"A classic Donovan-does-his-thing play," Martin said. "Don't blame the defensive backs on a play like that. They've got to respect his legs, and when he runs up near the line, they've got to decide whether to stay in coverage or go get him."
When it was over, McNabb (26 of 40 for 262 yards and two touchdowns, with one interception) did what he always does after a game. He dressed in a suit (black, with a white shirt and black tie), deflected all praise directed his way (he's maddeningly modest) and accommodated every last minicam (he leads the league in politeness). There was one added attraction, however: This was his hometown. "I couldn't have imagined a more perfect day," McNabb said. "Beautiful weather. A playoff win. My hometown."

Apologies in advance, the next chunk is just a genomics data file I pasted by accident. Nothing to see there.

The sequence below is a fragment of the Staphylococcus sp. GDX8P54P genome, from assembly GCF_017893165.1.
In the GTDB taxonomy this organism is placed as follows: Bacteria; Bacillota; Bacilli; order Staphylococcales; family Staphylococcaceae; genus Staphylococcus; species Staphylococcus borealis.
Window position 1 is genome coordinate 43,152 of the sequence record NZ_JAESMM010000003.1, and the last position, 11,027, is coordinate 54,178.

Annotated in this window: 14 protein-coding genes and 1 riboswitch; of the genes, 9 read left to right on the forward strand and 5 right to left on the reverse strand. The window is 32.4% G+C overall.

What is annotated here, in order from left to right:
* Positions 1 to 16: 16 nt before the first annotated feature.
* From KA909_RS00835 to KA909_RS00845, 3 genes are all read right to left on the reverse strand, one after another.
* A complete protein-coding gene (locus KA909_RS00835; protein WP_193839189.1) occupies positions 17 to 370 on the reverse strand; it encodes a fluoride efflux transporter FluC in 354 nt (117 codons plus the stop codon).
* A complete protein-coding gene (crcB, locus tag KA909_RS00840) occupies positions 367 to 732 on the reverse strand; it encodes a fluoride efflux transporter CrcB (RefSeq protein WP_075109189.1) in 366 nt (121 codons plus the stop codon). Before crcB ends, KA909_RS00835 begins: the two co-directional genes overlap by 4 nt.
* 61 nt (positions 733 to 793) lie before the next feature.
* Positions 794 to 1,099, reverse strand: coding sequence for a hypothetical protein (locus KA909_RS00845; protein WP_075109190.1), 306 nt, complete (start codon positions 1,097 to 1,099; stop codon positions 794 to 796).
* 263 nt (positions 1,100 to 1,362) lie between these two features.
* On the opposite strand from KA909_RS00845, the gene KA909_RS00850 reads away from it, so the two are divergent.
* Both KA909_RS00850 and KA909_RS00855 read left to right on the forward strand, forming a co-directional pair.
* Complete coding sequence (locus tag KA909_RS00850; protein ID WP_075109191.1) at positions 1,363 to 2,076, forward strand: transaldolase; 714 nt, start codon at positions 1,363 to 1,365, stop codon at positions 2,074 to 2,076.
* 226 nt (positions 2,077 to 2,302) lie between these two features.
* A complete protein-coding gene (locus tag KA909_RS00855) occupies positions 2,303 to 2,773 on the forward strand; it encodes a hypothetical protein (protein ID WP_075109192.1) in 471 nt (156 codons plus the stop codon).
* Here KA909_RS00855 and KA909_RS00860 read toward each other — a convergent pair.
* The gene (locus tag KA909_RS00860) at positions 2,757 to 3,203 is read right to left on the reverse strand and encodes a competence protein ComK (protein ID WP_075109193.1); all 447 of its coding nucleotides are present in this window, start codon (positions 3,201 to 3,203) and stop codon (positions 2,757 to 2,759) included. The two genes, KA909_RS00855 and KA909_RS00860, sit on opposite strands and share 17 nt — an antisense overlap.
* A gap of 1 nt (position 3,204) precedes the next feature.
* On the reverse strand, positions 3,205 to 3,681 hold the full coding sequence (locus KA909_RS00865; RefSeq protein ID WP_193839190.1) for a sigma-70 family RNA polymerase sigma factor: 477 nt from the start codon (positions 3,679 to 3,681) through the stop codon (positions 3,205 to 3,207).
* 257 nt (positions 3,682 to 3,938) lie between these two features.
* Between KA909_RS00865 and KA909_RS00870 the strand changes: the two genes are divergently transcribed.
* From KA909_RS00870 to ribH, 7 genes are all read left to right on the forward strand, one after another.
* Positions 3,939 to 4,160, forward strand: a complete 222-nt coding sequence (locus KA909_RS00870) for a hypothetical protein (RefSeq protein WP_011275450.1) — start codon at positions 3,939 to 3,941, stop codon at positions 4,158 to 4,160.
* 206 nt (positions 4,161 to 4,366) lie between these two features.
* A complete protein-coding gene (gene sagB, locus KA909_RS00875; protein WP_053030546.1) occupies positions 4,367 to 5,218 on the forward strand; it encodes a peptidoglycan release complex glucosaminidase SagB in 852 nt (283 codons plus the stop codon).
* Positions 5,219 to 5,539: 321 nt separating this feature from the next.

His 18 points—he also rushed for a touchdown—beat Jordan's output (16) across town. You can't compare McNabb with Jordan at the same age, except in this: The way the kid is playing, no one knows how to defend against him.